Lonesome Liz: Hunter S. Thompson & The Derby

I love Louisville, Kentucky. One-time home of Stephen Foster and Johnny Depp; current home of river boats on the Ohio River, rolling hills dotted with horses and the best theater in the country outside of New York and Chicago. It was also the home of Hunter S. Thompson and the setting of the very first Gonzo tale, “The Kentucky Derby is Decadent and Depraved”.

Mr. Thompson wrote the story for  a tiny little magazine called “Scanlan’s Monthly” in May, 1970. He was soon so immersed in the Derby that, when deadline time came, he hadn’t written a thing. So, he did what my Grandmother used to call, “the best you can with what you’ve got to work with” and started sending in his notes.

The magazine had also failed to produce press credentials for him. So, like most people who go to the Derby, he didn’t see the race. Therefore, he wrote about what he did see. Which was, of course as his title indicates, decadent and depraved.

My favorite scene from his adventures follows. Just arrived in town, he is soon  drinking whiskey with a fellow named “Jimbo”:

“Say,” he said, “you look like you might be in the horse business…am I right?”

“No,” I said. “I’m a photographer.”

 “Oh yeah?” He eyed my ragged leather bag with new interest. “Is that what you got there–cameras? Who you work for?”

 “Playboy,” I said.

 He laughed. “Well, goddam! What are you gonna take pictures of–nekkid horses? Haw! I guess you’ll be workin’ pretty hard when they run the Kentucky Oaks. That’s a race just for fillies.” He was laughing wildly. “Hell yes! And they’ll all be nekkid too!”

I shook my head and said nothing; just stared at him for a moment, trying to look grim. “There’s going to be trouble,” I said. “My assignment is to take pictures of the riot.”

 “What riot?”

 I hesitated, twirling the ice in my drink. “At the track. On Derby Day.

By Derby Day, armed forces were present in anticipation of the riot Mr. Thompson had, unwittingly, created.

It’s somehow still very F. Scott Fitzgerald. (He included Louisville’s Sealbach Hotel in, “The Great Gatsby”, in fact.) So, in a way, was Hunter S. Thompson; though Zelda Fitzgerald actually strikes me as more likely have been Gonzoesque than Scott… but he and Thompson shared an ability to embody their era. Or, rather, they were not so much products of their times as their times were products of them; like the Derby and Louisville in a way.Once upon a time I lived in a haunted house in Old Louisville right by Churchill Downs. I loved going there. Not so much for the betting, though I was pretty good at it, but for the horses. Watching them run was like watching the spirit of the wind twined with some of the best parts of the spirit of the South. The parts full of roses and magnolias and ladies in hats with white gloves. And, more importantly, with really good bourbon being given the reverence it deserves.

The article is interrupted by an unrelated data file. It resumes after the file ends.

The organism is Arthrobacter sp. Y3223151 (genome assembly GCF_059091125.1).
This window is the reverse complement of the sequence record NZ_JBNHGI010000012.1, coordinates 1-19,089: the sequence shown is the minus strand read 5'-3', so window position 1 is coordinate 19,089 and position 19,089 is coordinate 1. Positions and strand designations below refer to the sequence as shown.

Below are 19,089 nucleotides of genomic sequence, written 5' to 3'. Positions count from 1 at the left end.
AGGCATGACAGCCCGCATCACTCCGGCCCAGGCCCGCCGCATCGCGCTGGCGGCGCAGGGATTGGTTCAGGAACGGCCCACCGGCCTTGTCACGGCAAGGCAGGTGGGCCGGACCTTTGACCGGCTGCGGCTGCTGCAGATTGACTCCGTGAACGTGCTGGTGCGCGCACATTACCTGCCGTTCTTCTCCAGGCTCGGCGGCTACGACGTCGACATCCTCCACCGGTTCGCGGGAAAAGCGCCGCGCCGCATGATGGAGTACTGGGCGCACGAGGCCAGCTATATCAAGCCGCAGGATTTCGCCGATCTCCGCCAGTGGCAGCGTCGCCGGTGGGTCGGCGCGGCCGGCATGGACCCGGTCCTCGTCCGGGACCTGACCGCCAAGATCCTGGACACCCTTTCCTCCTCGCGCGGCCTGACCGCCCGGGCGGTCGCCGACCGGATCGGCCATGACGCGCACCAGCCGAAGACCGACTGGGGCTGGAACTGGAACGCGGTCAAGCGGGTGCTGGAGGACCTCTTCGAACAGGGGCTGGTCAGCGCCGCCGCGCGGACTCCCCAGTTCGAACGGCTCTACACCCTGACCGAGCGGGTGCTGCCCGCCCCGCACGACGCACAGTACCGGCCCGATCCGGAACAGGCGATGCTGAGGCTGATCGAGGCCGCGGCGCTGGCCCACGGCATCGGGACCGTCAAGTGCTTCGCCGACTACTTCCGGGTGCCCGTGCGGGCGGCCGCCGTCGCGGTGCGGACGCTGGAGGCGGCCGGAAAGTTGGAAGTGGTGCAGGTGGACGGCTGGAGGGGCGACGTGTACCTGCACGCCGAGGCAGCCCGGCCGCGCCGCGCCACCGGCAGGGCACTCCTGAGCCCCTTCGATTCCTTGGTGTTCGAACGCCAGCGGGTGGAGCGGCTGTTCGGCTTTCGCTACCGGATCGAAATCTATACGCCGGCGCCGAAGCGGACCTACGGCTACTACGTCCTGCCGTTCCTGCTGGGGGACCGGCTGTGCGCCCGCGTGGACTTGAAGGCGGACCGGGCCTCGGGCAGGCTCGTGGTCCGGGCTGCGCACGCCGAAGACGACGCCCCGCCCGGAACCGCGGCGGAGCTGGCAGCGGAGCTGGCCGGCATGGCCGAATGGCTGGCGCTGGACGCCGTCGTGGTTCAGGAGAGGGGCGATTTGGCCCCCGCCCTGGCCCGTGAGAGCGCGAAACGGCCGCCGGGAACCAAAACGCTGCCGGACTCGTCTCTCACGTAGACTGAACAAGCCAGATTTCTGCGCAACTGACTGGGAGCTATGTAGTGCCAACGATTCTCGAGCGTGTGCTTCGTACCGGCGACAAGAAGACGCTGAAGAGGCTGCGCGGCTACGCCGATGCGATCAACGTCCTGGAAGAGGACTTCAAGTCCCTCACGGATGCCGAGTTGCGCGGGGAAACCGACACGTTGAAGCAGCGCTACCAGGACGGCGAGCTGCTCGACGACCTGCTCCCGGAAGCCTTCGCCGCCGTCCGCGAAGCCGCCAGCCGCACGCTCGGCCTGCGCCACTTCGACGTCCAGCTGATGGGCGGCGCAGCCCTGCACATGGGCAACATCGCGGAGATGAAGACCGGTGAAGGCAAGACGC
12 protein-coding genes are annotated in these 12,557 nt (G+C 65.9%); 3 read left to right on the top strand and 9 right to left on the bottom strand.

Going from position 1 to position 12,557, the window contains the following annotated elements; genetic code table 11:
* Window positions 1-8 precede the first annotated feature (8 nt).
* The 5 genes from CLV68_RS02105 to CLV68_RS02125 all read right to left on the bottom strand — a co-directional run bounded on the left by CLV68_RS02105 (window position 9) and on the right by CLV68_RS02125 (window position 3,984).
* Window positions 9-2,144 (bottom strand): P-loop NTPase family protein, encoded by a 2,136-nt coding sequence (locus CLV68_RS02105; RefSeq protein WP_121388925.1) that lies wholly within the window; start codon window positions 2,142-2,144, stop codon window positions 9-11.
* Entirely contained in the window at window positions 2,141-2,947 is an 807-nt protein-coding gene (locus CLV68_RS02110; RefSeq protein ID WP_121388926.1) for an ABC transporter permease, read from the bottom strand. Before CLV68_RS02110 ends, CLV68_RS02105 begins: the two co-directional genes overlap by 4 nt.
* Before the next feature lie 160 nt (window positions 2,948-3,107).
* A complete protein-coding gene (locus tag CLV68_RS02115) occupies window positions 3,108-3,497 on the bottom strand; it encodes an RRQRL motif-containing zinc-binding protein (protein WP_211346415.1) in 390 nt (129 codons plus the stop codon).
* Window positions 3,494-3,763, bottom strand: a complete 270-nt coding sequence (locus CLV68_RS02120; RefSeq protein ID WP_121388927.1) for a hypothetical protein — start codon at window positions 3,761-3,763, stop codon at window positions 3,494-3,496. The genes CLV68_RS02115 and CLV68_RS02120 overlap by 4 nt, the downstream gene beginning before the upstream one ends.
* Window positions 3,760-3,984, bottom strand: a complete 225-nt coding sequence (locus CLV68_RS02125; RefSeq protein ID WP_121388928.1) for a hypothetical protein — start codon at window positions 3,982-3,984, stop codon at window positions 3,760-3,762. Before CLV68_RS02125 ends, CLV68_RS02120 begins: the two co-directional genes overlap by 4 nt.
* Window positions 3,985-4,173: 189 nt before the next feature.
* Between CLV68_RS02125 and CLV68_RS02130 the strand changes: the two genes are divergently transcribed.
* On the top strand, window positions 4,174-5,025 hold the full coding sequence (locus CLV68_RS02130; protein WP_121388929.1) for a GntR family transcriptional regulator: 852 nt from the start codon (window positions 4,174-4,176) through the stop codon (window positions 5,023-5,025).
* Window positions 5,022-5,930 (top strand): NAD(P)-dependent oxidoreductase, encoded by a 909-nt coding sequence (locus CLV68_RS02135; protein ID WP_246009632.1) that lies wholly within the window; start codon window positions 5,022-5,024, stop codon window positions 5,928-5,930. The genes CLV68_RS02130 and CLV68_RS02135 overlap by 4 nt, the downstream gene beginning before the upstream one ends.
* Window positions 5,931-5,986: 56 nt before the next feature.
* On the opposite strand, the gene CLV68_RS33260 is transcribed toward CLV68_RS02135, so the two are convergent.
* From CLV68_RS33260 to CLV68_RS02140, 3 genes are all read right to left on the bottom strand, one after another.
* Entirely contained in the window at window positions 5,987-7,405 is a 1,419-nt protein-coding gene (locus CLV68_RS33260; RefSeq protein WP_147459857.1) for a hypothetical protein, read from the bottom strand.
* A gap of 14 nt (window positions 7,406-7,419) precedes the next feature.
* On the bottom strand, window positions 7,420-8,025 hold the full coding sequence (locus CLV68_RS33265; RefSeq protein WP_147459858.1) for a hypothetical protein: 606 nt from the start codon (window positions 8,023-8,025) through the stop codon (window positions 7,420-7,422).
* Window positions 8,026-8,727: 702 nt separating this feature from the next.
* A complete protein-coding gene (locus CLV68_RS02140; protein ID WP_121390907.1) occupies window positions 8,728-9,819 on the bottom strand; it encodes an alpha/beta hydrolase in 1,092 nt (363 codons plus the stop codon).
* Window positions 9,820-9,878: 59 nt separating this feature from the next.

Living in Louisville at Derby time is awesome. Aside from the obvious fact that you get to walk right over to the Kentucky Derby, if you live in Old Louisville like I did anyway, there are other perks. For example, you get not one but two days off for Derby weekend, (unless you are in the service industry, in which case Derby weekend either kinda sucks because you work like crazy or is awesome because you work like crazy; depends on your take on that sort of thing.) You also get to charge for parking in your front yard… and possibly see Johnny Depp, (big bonus).

The reason for one not two days off is that, for most Louisville natives, the best part of the Derby is the day before, Oaks day. Oaks Day is the party for you if you’re Kentuckian. Derby is the party for everyone else. And yes, it IS decadent and depraved.

At, at the same time, it is the embodiment of Southern charm and tradition.

As it should be.

And oh, by the way, if you’re fortunate enough to be there, keep Mr. Thompson’s advice in mind:

“You should keep in mind,” I said, “that almost everybody you talk to from now on will be drunk. People who seem very pleasant at first might suddenly swing at you for no reason at all.”

Send me a photo of your hat so I may live vicariously through you! And send bourbon; I prefer Knob Creek.

Read “The Kentucky Derby is Decadent and Depraved” here: http://www.kentuckyderby.info/kentuckyderby-party.php     

~ Lonesome Liz











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